Petrograd Drone Gathering / Moscow Noise Manufactory
CS (ltd. 150)
Petrograd Drone Gathering exists since 2016; this project was conceived by Evgenii Savenko as an ensemble of like-minded musicians from St. Petersburg, united by the common idea of free undulating musical expression, saturated with the forest psychedelia of the Karelian isthmus.
Moscow Noise Manufactory is a similar creative union of metropolitan musicians, working in many genres from drone ambient and noise to psychedelic jazz and doom metal. The project was organized by Georgiy Orlov-Davydovskiy in the spring of 2021. In fact, both formations are live laboratories exploring the impersonal matter of sound, and the appearance of their joint recordings was just a matter of time.
Such a recording was made at the “PoluDrëma” (“semi-slumber”) party, which took place on the night of November 26th-27th, 2021 at the Red Eyes Moscow club. From midnight until morning the St. Petersburg musicians played in sequence with artists from Moscow, for eight hours weaving a seamless fabric of oneiric sound for an audience which was either sleeping or drinking tea. These recordings were later edited in studio and condensed in two 45-minute pieces, showcasing all versatility of experimental ambient music.
This time the line-up of Petrograd Drone Gathering featured Alexey Korablin (Reconstruction of Moss), Dmitry Maslyakov (Mira Drevo), Evgenii Savenko (Lunar Abyss), М.М. (Kryptogen Rundfunk), Pavel Dombrovskiy (uhushuhu), Lilia Akivenson (tremorkikimor) and Alexandra Isaeva (Jum-Jum).
Moscow Noise Manufactory was represented by Georgiy Orlov-Davydovskiy (Yudol), Dmitriy Bubinskiy (Old Moss), Alexandra Isaeva (Jum-Jum), Vladimir Cherepanov (t_error 404), Philipp Datura (Datura Metel), Fedor Kovalev (Waldgrenze), Anton Kochubeev (Acanto), Alexey Vasilev (Droning Room), Boris Drone ([bɔː]), Alexandr Rust (Cotton Rust), Koloyar Dreved (Hladna) and Ilya Suzdaltsev.
The album is released in a limited edition of 150 copies on C-90 audiocassette: brand new tape in recycled shell with full-colour stickers, double-sided foldout cover and a download card.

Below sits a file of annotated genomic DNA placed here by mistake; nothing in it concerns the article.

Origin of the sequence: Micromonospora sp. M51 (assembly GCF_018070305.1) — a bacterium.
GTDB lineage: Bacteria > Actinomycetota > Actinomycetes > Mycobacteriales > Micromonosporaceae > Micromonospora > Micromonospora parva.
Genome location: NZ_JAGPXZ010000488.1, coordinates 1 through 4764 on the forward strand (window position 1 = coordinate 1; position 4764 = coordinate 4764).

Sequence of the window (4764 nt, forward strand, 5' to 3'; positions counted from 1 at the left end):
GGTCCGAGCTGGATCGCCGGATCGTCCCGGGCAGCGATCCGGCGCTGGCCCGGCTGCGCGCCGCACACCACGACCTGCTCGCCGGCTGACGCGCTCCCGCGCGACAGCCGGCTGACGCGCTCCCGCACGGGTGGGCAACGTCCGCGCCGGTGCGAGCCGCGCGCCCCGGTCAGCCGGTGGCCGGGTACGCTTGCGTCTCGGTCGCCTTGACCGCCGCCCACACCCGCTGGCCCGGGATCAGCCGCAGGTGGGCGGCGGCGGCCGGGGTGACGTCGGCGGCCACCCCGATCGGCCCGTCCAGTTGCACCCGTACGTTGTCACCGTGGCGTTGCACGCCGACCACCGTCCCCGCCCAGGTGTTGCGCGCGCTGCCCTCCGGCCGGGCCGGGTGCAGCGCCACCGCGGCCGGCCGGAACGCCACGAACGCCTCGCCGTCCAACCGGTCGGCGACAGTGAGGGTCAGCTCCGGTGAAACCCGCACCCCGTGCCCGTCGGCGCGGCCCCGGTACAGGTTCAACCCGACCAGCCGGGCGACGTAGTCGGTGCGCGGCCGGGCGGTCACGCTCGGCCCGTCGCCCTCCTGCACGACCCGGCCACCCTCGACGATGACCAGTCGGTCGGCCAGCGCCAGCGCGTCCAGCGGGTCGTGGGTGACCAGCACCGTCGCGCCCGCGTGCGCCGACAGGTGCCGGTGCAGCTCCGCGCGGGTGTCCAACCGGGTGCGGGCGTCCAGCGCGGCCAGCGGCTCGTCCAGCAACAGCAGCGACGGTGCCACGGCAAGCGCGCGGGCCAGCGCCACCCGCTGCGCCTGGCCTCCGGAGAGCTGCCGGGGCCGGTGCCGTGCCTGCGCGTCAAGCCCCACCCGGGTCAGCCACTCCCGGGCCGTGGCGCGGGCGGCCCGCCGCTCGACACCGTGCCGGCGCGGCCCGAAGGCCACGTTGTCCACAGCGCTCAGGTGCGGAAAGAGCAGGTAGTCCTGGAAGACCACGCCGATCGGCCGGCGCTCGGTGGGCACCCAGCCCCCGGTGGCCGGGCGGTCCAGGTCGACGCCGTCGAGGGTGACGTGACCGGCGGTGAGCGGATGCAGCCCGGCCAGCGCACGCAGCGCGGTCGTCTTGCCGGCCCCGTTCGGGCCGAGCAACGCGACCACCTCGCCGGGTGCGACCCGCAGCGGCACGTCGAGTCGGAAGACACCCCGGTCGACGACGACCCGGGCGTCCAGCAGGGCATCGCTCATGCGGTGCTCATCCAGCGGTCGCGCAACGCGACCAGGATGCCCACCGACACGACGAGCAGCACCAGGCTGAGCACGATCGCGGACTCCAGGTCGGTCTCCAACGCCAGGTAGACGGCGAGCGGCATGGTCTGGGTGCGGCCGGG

On cassette we have two live recordings of what is a gathering of musicians doing a lengthy drone piece. They are named after the city from which the musicians originate. On 26 November last year, a gathering at the PoluDrëma Festival in Moscow was very crowded on stage. Hold on for a lot of names! Petrograd Drone Gathering: Alexey Korablin (Reconstruction of Moss), Dmitry Maslyakov (Mira Drevo), Evgenii Savenko (Lunar Abyss), M.M. (Kryptogen Rundfunk), Pavel Dombrovskiy (uhushuhu), Lilia Akivenson (tremorkikimor), Alexandra Isaeva (Jum-Jum). Moscow Noise Manufactory: Georgiy Orlov-Davydovskiy (Yudol), Dmitriy Bubinskiy (Old Moss), Alexandra Isaeva (Jum-Jum), Vladimir Cherepanov (t_error 404), Philipp Datura (Datura Metel), Fedor Kovalev (Waldgrenze), Anton Kochubeev (Acanto), Alexey Vasilev (Droning Room), Boris Drone (bɔː), Alexandr Rust (Cotton Rust), Koloyar Dreved (Hladna), Ilya Suzdaltsev. That includes quite a few names I never heard of. I understand they played all night, which resulted in some eight hours of music, condensed to ninety minutes on this cassette. Polu-Drëma means semi-slumber, which, I guess, reflects the state of some musicians. I don't know if there were any guidelines for the players or to what extent there was editing later on, but these two pieces sound very coherent. Long, spacious drones, in which the uber-drone goes for the very long run, and small drones evolve and revolve around that, while smaller sounds, mainly acoustic, I would say, drift in and out of the music. Oddly enough, so it seems, there is not much difference in approaches here; at times, Petrograd seemed a bit more industrial and Moscow a bit more orchestral. But minor differences altogether. Both pieces are slowly drifting, massive soundscapes that you can play any time of day or night and, I am sure, will put you in the right state of slumber. It did that trick perfectly; I fell asleep at one point and woke up sometime later, and I had no idea how much time had passed or which city was responsible for the music. That's the drone for me.